The highest temperature a human can actually survive

Mankind has a love-hate relationship with heat. Extremely attractive people are called hot. Hope and knowledge are both flames. And when Elvis felt his temperature rising, his brain on fire, and flames "licking [his] body]," he was "just a hunk, a hunk of burning love." At the same time, people burn with hatred, hell is a lake of fire, and if you can't take the heat, you need to get out of the kitchen. As with all things, moderation is key when it comes to heat. Too little and you'll freeze to death — too much, and you'll become a hunk, a hunk of burning corpse. But just how hot can it get before you stop sweating bullets and your body is completely shot to hell?

According to National Geographic, the human body is ill-suited to spend extended periods of time in temperatures higher than its own internal temperature, which on average clocks in at 98.6 degrees Fahrenheit. Once your innards hit 104 degrees, you're in the danger zone, but unfortunately not the one that Kenny Loggins and Archer sang about. At that point you're on the cusp of heat stroke, which officially strikes when you reach 105 degrees. At 107 degrees, you're in terrible peril of exiting the danger zone and entering the dead zone as your blood flow slows and your organs sustain potentially "irreversible damage."

But even a temperature of 107 degrees or above isn't a guaranteed death sentence. Outside Online describes the harrowing case of Willie Jones, who spent 24 days at a hospital after his core temperature reached a scorching 115.7 degrees. It's also important to note that hydration is an important factor in whether you beat the heat or lose your life to it.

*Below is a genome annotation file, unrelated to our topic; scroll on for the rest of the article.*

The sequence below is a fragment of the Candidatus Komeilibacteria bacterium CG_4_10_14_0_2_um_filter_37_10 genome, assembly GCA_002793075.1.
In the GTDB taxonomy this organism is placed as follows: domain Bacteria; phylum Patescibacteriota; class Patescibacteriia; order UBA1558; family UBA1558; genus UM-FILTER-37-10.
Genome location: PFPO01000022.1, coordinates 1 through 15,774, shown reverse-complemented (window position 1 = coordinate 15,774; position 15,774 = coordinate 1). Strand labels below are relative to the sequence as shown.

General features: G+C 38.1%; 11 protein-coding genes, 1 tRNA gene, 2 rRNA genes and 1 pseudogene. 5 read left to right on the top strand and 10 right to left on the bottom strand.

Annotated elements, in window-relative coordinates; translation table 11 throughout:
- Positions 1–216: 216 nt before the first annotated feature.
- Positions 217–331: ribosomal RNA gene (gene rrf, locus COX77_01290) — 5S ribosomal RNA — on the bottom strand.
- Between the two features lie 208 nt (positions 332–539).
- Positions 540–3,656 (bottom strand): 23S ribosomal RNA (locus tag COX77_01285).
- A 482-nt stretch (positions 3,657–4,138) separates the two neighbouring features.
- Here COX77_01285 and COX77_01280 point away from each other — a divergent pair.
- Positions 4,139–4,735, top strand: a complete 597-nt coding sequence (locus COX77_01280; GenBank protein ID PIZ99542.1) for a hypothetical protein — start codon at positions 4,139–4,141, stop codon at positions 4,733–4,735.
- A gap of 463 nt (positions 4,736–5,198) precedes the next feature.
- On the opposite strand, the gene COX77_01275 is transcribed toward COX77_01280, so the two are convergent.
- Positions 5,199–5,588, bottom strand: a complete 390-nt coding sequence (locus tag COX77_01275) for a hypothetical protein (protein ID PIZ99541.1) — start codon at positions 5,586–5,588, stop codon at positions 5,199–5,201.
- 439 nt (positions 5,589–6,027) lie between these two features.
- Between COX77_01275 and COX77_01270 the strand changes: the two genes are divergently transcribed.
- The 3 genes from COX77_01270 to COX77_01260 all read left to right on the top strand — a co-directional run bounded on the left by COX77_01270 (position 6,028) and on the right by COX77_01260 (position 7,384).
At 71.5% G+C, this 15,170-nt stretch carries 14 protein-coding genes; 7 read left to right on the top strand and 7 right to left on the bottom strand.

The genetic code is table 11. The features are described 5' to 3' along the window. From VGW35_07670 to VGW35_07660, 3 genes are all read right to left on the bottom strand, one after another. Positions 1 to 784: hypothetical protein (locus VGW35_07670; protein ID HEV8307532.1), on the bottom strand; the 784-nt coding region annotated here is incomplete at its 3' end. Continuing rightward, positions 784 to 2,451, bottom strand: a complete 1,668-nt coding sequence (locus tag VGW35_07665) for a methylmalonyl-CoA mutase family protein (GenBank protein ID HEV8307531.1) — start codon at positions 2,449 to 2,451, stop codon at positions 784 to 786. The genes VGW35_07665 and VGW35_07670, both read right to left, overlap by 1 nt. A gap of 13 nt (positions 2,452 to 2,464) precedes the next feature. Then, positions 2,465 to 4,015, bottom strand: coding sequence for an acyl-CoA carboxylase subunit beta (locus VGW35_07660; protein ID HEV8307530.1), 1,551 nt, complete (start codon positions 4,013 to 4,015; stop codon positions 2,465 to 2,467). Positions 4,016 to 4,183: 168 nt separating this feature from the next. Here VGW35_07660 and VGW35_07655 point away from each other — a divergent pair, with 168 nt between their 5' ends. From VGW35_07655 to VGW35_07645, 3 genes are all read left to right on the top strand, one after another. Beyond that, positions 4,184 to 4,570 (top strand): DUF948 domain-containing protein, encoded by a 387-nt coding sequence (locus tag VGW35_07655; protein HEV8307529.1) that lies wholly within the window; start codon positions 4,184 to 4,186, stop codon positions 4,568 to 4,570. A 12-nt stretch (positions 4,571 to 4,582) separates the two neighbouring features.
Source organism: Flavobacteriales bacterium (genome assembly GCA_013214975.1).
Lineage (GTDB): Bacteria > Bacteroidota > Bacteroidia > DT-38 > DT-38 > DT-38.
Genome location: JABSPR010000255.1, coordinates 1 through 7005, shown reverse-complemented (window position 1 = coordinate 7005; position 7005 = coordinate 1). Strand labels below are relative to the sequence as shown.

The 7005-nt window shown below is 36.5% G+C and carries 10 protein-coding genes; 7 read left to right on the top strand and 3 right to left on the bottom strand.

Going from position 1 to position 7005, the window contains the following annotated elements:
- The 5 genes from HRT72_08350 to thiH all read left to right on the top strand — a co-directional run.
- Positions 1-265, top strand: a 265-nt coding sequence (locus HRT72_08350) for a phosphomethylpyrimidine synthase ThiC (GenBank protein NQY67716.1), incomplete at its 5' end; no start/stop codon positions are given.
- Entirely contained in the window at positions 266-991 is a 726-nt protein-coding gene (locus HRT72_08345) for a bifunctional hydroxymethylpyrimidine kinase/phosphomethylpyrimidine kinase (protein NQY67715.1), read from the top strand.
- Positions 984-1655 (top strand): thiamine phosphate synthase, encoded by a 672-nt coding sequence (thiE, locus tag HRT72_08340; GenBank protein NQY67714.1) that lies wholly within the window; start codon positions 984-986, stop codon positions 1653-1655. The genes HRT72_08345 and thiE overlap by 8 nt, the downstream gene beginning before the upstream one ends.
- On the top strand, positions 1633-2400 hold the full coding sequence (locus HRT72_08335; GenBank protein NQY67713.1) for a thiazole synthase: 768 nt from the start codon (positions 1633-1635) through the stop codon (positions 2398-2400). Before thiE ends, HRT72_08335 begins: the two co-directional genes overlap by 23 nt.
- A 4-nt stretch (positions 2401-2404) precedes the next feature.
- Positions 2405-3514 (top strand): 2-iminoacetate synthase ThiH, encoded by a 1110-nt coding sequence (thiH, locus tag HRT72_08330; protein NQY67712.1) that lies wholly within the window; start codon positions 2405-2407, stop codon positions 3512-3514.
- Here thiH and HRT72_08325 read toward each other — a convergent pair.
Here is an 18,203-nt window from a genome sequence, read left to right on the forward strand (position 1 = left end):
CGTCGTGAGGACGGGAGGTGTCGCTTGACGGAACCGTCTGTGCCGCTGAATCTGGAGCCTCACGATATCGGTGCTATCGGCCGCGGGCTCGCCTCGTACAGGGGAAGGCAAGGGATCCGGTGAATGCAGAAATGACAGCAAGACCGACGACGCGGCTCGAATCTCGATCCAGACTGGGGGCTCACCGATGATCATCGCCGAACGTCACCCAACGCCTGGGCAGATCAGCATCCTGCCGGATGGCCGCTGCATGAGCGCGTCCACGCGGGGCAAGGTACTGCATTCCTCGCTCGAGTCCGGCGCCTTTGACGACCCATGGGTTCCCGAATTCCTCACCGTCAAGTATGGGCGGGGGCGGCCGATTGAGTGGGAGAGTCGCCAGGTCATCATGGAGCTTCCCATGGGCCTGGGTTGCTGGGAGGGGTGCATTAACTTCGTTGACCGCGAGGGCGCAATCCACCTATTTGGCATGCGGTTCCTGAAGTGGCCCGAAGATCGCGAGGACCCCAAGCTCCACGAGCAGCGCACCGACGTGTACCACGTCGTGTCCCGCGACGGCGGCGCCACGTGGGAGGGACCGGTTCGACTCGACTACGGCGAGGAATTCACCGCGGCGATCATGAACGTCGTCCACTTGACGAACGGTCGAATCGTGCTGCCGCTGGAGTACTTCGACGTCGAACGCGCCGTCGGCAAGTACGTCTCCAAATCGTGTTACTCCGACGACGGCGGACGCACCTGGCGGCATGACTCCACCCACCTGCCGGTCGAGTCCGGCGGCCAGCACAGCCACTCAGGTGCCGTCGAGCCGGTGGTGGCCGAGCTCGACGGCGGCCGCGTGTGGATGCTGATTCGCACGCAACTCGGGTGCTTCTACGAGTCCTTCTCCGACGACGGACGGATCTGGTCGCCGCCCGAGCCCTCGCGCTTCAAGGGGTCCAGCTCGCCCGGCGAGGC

Of course, what we've described is the highest internal temperature a person might survive. You might be wondering about how much external heat a person can tolerate. Live Science writes that most humans can endure about 10 minutes in 140-degree heat before suffering from hyperthermia, a lethal form of which is the aforementioned heat stroke. If you're a firefighter, however, you have to battle far higher temperatures

Chris Armstrong, fire lieutenant of Richmond, Virginia, told WTVR that "a typical house fire gets above 1,000 degrees."  Plus, they have to wear about 50 pounds of gear. How do they keep from melting? They stay in the burning house for brief bursts, switching places in quick rotation. So even a hellish amount of heat is survivable in moderation with the right training. That, and firefighters are actual, real-life superheroes.